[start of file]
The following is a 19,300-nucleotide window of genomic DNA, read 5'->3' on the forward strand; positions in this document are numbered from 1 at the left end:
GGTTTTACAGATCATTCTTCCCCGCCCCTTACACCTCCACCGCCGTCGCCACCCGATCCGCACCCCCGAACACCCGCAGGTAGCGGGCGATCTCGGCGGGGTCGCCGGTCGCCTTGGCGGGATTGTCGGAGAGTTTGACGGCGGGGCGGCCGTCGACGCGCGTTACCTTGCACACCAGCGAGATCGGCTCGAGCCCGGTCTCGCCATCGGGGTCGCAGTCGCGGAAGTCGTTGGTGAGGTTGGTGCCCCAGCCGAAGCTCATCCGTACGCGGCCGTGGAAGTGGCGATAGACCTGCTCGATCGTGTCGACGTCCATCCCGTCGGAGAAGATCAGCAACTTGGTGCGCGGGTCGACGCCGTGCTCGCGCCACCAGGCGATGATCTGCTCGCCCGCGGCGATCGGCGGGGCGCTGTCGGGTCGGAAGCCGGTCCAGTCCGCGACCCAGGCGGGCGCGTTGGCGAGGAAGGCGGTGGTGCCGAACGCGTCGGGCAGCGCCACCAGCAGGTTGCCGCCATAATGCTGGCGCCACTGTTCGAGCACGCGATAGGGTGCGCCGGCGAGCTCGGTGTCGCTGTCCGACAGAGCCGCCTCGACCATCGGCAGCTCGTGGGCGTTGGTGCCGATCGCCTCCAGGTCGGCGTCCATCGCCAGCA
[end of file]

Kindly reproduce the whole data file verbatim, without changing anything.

The following is a 19,300-nucleotide window of genomic DNA, read 5'->3' on the forward strand; positions in this document are numbered from 1 at the left end:
GGTTTTACAGATCATTCTTCCCCGCCCCTTACACCTCCACCGCCGTCGCCACCCGATCCGCACCCCCGAACACCCGCAGGTAGCGGGCGATCTCGGCGGGGTCGCCGGTCGCCTTGGCGGGATTGTCGGAGAGTTTGACGGCGGGGCGGCCGTCGACGCGCGTTACCTTGCACACCAGCGAGATCGGCTCGAGCCCGGTCTCGCCATCGGGGTCGCAGTCGCGGAAGTCGTTGGTGAGGTTGGTGCCCCAGCCGAAGCTCATCCGTACGCGGCCGTGGAAGTGGCGATAGACCTGCTCGATCGTGTCGACGTCCATCCCGTCGGAGAAGATCAGCAACTTGGTGCGCGGGTCGACGCCGTGCTCGCGCCACCAGGCGATGATCTGCTCGCCCGCGGCGATCGGCGGGGCGCTGTCGGGTCGGAAGCCGGTCCAGTCCGCGACCCAGGCGGGCGCGTTGGCGAGGAAGGCGGTGGTGCCGAACGCGTCGGGCAGCGCCACCAGCAGGTTGCCGCCATAATGCTGGCGCCACTGTTCGAGCACGCGATAGGGTGCGCCGGCGAGCTCGGTGTCGCTGTCCGACAGAGCCGCCTCGACCATCGGCAGCTCGTGGGCGTTGGTGCCGATCGCCTCCAGGTCGGCGTCCATCGCCAGCA